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All Politics is Local: A Letter to the Editor
October 8, 2007

The following is a draft of a piece written for publication in my local newspaper:

One of the last cases I worked on as a private investigator concerned entrenched union corruption. It was the early 1990s, and the PI firm I worked for was hired by Charles Ruff, then in private practice but soon to become White House Counsel for President Bill Clinton; Mr. Ruff wanted us to assist him in pursuing a civil RICO action against lawyers, accountants, real estate brokers and other professionals who had turned a blind eye to mob-linked corruption in the International Brotherhood of Teamsters. (For more on Ruff, go here.) We succeeded in recovering more than $13 million for the union's pension fund that had been diverted to associates of organized crime.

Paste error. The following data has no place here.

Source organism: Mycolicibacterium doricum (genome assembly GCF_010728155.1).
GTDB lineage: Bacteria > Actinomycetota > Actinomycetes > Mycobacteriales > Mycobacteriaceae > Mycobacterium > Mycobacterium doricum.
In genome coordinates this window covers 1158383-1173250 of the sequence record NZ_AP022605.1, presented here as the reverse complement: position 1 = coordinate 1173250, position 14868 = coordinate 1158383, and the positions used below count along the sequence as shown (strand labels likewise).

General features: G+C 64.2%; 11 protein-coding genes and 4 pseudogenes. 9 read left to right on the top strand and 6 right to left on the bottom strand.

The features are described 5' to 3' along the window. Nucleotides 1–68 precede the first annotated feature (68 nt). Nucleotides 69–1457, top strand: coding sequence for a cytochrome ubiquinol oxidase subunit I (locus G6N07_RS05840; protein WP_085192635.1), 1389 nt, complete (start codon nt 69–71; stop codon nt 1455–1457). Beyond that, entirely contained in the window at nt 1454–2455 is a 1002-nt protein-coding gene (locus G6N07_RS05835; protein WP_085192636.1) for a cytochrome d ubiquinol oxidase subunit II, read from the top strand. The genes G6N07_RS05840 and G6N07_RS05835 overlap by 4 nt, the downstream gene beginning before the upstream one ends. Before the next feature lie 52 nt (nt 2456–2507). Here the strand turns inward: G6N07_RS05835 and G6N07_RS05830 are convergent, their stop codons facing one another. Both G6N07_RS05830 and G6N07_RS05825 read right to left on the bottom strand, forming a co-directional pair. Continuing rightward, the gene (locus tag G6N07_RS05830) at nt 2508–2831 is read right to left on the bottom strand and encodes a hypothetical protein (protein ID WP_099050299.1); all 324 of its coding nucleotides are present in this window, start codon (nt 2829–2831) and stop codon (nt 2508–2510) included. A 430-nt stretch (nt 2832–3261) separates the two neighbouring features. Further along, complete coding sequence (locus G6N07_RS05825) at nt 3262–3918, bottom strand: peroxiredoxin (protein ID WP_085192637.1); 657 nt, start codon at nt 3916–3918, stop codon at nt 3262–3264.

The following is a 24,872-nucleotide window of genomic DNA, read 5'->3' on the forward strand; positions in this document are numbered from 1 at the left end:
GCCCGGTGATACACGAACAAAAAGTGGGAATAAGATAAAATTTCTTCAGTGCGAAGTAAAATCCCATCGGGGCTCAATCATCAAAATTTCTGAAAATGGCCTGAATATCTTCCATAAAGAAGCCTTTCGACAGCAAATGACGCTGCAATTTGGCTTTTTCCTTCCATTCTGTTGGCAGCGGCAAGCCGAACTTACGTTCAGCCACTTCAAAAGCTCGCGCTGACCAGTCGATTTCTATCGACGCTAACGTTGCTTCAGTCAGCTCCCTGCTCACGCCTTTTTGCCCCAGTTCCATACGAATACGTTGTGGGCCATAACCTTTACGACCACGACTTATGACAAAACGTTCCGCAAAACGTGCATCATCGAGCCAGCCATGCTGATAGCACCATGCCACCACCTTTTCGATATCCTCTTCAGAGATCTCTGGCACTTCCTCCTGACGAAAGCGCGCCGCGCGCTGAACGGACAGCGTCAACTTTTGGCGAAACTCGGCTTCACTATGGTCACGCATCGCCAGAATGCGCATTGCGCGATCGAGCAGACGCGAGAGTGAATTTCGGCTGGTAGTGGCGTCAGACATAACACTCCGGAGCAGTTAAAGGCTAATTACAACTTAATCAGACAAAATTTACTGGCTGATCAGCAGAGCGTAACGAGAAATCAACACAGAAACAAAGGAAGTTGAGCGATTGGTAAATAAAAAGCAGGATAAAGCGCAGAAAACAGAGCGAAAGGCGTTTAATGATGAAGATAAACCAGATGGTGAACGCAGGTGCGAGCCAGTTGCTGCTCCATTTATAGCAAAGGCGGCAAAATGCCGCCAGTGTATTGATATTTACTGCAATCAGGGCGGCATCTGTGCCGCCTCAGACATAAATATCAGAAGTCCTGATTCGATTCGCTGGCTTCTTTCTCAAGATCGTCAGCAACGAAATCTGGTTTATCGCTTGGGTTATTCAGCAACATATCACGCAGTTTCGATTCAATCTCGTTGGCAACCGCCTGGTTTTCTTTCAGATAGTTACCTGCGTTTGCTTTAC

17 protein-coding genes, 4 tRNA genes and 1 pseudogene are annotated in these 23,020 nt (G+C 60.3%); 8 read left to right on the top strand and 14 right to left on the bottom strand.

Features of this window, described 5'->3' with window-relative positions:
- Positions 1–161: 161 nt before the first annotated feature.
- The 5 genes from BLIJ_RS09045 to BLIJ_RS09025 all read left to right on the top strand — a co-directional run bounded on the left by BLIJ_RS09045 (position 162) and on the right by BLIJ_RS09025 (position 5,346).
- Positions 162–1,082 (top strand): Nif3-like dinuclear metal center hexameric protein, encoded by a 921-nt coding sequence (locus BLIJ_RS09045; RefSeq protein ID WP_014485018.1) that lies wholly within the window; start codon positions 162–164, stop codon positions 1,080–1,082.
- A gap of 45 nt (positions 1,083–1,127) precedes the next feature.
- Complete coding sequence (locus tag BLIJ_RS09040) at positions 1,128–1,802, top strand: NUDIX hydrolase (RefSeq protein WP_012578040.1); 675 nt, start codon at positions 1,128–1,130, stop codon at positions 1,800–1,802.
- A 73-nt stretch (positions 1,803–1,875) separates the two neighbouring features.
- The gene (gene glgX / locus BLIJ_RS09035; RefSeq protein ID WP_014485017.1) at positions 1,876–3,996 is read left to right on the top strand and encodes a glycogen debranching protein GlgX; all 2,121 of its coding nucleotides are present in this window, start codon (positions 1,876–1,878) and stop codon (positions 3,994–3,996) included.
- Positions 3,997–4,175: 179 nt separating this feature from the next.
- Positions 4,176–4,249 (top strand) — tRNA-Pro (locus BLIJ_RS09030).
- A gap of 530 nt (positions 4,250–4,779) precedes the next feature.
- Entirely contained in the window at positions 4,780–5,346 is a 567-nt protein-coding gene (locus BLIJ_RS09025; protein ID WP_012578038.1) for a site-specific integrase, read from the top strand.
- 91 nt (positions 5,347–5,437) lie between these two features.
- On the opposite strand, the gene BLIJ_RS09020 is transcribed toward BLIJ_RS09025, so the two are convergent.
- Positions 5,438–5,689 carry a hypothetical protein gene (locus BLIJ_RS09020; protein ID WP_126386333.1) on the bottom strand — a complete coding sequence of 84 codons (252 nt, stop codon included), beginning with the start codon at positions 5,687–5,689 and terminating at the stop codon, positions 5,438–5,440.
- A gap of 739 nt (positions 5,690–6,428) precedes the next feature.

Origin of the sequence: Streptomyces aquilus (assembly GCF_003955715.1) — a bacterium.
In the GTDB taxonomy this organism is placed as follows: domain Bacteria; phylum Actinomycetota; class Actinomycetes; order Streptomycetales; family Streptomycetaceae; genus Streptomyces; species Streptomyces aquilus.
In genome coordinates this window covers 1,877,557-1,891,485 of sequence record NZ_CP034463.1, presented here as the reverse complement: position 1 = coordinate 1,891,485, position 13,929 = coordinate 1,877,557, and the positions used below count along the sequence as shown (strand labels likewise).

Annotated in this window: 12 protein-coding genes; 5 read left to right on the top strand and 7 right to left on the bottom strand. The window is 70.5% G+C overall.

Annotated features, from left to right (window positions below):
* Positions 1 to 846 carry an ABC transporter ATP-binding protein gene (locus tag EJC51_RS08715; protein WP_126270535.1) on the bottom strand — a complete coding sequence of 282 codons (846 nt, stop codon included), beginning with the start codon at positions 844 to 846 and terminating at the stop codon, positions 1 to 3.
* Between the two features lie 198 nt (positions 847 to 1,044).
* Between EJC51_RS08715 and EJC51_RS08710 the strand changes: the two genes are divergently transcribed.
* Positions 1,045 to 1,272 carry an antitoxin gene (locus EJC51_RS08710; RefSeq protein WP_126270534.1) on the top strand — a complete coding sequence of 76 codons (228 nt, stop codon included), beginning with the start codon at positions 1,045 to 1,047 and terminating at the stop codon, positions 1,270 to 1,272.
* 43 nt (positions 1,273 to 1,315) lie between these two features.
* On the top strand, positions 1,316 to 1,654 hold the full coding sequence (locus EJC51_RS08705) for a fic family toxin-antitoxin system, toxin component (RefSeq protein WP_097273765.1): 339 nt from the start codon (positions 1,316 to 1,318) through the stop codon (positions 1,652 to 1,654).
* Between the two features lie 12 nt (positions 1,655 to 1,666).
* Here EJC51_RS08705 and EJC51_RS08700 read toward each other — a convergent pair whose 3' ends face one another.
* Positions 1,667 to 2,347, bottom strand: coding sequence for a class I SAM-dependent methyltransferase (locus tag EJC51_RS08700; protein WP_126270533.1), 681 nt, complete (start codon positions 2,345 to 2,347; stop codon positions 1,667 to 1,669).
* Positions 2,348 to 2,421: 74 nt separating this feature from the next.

One of the more memorable moments in this investigation was when I accompanied a barrel-chest trucker named Jerry Zero, one of the union's reformers, out into the Teamster City parking lot after a meeting. Using a remote device connected to his keychain bob, Jerry started his pickup from a distance of fifty feet.

"How ya like my anti-bomb device?" he said.

He was only half joking.

My connection to the Teamsters would continue, as it turned out. My most recent novel, Blood of Paradise, is dedicated to Gilberto Soto, a Teamster from New Jersey who was murdered in El Salvador in November 2004. (See my Weekly commentary for 4-2-07.) He had gone there to visit family members and to speak to port truck drivers throughout Central America, hoping to help them in their fiercely opposed efforts to unionize. Mr. Soto's murder remains unsolved.